Ilex sounds a little bit like how a baby who’s still learning to talk might say the name of a certain dreadful bro-step producer - if you don’t know who I mean then you’re either too cool or not cool enough, I can’t work it out). That’s kind of irrelevant though because as soon as you twig (no pun intended) it’s common name - Holly - everyone will  feel on much safer grounds, semantically speaking.

Holly! Regularly appears in Christmas carols! Often has a great double act going on with it’s pal, Ivy! The combination of spiky leaves and plump little berries (technically drupes, actually) is uniquely pleasing in it’s complimentary contrasts. Kind of like when you see a slick gore-tex jacket paired with some trashed denim. It shouldn’t work but it just does.

Anyway, holly has been around way longer than naff Christmas cards have existed - fossil records indicate that it was already widespread by the time the cretaceous period came to an end, which means that T-Rex, velociraptors and all sorts of other dinosaurs were presumably and ferociously tearing each other limb from limb against a backdrop of festive berries and glossy leaves.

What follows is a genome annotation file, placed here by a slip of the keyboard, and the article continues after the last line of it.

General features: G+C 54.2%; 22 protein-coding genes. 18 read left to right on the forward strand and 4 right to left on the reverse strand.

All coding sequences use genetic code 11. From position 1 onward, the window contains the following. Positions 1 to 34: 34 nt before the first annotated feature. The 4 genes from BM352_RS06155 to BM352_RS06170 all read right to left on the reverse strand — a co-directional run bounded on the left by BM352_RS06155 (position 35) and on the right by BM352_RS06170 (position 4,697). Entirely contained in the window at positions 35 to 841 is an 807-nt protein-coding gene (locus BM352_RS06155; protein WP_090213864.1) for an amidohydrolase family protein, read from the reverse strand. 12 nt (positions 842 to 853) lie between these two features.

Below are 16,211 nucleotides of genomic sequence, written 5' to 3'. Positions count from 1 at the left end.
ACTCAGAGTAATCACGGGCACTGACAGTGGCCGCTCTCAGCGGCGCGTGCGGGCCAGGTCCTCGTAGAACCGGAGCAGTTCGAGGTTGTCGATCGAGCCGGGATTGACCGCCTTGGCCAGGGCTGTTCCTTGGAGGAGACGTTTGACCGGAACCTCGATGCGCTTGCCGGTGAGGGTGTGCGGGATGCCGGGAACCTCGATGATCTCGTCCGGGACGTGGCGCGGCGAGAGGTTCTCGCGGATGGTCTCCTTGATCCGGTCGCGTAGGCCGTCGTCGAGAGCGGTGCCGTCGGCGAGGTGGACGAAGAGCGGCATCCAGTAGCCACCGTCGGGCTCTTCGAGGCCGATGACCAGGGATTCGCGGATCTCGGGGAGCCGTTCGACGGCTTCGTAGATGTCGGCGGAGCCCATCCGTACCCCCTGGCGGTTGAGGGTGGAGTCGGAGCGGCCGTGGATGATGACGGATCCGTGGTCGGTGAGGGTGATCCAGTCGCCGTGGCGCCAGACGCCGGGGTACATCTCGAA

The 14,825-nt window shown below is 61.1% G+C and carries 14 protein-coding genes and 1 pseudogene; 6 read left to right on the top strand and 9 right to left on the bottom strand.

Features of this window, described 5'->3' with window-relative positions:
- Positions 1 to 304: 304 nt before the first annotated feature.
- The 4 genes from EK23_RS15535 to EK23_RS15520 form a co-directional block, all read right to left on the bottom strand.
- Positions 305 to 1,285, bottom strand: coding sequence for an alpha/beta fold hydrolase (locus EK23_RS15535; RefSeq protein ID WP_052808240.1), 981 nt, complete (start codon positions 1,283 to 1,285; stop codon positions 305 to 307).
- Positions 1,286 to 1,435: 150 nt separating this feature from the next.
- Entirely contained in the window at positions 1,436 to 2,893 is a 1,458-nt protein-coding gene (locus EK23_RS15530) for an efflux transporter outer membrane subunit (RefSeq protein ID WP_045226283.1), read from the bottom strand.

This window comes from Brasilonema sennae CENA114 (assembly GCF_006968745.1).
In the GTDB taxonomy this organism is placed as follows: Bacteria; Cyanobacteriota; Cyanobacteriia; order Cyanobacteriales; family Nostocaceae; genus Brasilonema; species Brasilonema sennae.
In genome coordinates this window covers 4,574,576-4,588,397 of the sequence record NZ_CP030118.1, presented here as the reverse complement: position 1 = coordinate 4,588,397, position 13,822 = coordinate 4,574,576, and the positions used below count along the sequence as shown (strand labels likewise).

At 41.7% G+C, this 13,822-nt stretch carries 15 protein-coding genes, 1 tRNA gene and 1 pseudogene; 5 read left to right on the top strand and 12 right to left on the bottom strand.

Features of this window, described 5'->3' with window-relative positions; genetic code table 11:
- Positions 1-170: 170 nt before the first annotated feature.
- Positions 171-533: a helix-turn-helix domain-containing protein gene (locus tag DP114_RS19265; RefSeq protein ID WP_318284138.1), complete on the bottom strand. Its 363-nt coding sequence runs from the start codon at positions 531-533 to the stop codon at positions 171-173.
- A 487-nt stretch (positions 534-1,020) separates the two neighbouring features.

Beyond the weighty symbolism that Christianity has attached to holly (spiky leaves equal crown of thorns; berries equal blood of Christ), its often used in heraldry to symbolise truth. Druids in ancient celtic times would also wear holly in their hair as they believed it offered protection against evil spirits. 

Finally, lets not forget the ultimate proof of it’s all round good vibes - cast your minds back to an age when it was still acceptable for you to admit you engaged vigorously with the intricate details of the Harry Potter universe. What was the Boy Wizard’s wand made out of? EXACTLY.